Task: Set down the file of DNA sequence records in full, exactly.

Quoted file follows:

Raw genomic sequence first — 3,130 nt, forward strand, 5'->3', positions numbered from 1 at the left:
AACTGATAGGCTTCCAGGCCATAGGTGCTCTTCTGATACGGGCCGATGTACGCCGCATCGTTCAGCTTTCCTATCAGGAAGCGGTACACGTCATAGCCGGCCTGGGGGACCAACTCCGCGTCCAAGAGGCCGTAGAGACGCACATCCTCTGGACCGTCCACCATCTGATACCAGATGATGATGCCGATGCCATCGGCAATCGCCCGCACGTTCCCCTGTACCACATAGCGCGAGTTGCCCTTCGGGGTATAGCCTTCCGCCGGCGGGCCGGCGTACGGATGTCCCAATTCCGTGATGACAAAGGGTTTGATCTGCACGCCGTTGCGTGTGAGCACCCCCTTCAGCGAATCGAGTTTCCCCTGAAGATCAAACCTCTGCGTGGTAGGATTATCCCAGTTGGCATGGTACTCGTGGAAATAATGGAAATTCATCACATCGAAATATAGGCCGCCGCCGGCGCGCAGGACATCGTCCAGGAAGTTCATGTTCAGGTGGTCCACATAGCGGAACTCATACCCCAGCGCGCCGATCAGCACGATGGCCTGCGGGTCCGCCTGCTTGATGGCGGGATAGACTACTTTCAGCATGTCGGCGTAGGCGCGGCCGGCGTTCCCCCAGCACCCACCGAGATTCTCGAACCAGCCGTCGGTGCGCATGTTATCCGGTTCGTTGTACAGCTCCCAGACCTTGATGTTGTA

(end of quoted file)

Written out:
Raw genomic sequence first — 3,130 nt, forward strand, 5'->3', positions numbered from 1 at the left:
AACTGATAGGCTTCCAGGCCATAGGTGCTCTTCTGATACGGGCCGATGTACGCCGCATCGTTCAGCTTTCCTATCAGGAAGCGGTACACGTCATAGCCGGCCTGGGGGACCAACTCCGCGTCCAAGAGGCCGTAGAGACGCACATCCTCTGGACCGTCCACCATCTGATACCAGATGATGATGCCGATGCCATCGGCAATCGCCCGCACGTTCCCCTGTACCACATAGCGCGAGTTGCCCTTCGGGGTATAGCCTTCCGCCGGCGGGCCGGCGTACGGATGTCCCAATTCCGTGATGACAAAGGGTTTGATCTGCACGCCGTTGCGTGTGAGCACCCCCTTCAGCGAATCGAGTTTCCCCTGAAGATCAAACCTCTGCGTGGTAGGATTATCCCAGTTGGCATGGTACTCGTGGAAATAATGGAAATTCATCACATCGAAATATAGGCCGCCGCCGGCGCGCAGGACATCGTCCAGGAAGTTCATGTTCAGGTGGTCCACATAGCGGAACTCATACCCCAGCGCGCCGATCAGCACGATGGCCTGCGGGTCCGCCTGCTTGATGGCGGGATAGACTACTTTCAGCATGTCGGCGTAGGCGCGGCCGGCGTTCCCCCAGCACCCACCGAGATTCTCGAACCAGCCGTCGGTGCGCATGTTATCCGGTTCGTTGTACAGCTCCCAGACCTTGATGTTGTA